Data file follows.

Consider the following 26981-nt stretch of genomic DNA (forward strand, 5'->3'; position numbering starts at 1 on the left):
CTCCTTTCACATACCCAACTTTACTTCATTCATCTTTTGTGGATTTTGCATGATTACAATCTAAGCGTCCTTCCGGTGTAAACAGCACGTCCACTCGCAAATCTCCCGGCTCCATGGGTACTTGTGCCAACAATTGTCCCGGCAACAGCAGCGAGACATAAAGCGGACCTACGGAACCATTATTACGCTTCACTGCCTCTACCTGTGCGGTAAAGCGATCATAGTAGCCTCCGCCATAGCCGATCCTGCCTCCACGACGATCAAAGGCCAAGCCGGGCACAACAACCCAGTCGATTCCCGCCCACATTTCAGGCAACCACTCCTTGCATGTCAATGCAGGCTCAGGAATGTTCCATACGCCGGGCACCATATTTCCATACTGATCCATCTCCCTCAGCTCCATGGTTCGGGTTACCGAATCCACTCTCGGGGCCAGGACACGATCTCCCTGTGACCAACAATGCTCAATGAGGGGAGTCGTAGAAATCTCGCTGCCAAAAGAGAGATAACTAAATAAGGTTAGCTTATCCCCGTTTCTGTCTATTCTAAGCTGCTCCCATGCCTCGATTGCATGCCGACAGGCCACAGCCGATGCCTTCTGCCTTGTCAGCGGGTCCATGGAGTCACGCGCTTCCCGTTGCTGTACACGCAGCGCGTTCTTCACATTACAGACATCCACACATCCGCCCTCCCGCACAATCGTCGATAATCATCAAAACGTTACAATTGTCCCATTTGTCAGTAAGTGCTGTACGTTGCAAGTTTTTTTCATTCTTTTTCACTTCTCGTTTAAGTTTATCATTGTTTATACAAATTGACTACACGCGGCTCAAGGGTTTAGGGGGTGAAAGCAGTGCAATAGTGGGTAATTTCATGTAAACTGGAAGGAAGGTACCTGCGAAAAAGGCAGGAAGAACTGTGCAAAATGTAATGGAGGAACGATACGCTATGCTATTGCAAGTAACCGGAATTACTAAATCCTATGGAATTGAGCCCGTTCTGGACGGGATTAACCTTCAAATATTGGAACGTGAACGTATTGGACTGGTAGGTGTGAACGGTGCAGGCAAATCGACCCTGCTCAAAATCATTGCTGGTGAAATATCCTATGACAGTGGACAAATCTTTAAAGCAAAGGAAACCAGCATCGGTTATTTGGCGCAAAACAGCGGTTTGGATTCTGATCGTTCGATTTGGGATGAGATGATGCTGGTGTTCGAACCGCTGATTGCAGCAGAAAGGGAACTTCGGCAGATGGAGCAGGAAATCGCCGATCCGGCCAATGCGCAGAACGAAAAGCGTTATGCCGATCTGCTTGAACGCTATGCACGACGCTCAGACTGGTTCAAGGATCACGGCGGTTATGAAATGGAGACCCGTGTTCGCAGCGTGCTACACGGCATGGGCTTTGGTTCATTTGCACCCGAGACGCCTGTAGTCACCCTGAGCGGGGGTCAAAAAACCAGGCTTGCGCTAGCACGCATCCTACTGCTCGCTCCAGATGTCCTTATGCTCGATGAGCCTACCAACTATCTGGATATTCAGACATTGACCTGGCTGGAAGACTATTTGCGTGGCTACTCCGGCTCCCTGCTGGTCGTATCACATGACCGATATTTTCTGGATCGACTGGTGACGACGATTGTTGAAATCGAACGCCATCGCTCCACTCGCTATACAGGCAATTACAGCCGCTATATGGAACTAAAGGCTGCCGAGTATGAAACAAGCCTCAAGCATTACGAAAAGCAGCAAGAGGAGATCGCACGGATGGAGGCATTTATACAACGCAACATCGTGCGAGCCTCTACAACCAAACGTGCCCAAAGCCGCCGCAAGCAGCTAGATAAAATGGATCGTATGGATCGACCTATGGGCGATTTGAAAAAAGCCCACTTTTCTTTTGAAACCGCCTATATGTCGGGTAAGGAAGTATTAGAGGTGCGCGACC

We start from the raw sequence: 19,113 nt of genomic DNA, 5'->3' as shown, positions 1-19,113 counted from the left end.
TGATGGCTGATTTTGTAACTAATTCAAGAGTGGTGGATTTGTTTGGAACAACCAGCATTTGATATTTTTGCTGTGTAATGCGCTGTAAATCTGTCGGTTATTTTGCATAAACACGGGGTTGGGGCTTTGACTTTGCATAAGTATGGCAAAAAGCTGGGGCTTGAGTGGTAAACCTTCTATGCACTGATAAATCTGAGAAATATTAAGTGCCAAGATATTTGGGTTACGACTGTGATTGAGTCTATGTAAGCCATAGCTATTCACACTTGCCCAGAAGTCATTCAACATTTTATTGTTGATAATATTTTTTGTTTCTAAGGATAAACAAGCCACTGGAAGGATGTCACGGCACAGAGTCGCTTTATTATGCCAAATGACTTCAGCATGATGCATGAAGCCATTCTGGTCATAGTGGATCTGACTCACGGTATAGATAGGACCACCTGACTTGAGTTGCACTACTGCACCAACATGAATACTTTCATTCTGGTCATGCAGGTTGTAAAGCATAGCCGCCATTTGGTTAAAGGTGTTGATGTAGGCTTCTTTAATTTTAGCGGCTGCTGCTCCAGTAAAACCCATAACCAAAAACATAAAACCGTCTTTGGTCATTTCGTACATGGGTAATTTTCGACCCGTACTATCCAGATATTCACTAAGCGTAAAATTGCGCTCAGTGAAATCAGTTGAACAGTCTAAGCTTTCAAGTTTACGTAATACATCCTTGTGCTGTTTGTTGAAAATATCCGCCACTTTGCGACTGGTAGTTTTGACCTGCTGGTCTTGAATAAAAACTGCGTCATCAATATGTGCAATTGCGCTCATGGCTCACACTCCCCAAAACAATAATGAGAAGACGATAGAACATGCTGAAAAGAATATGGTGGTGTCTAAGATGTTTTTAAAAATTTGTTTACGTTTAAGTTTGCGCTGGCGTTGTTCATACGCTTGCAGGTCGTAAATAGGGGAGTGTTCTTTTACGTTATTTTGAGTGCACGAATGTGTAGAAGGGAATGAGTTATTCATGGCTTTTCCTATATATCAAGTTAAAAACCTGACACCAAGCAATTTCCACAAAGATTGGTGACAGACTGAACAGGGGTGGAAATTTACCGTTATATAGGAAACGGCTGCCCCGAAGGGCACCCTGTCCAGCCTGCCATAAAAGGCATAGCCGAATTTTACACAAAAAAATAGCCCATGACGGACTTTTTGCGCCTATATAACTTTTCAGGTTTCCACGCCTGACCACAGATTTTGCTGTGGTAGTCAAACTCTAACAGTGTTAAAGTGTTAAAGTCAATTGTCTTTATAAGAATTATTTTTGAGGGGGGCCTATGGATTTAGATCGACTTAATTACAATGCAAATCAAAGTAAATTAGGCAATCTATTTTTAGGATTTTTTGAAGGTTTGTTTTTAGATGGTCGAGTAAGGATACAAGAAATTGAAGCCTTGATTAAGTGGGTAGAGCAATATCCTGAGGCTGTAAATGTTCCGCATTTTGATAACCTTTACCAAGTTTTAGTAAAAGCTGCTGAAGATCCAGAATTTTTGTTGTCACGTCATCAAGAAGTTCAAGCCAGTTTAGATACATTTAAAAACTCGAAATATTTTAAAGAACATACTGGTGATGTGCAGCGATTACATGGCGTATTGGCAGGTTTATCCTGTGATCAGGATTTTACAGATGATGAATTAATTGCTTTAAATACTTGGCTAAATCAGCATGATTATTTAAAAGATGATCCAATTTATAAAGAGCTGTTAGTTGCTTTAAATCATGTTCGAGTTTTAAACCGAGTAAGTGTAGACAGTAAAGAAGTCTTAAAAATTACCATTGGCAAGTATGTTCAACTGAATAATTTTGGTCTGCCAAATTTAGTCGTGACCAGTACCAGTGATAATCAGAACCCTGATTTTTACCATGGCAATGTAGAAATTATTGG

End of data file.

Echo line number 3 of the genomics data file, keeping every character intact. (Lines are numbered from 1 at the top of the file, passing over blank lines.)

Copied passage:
We start from the raw sequence: 19,113 nt of genomic DNA, 5'->3' as shown, positions 1-19,113 counted from the left end.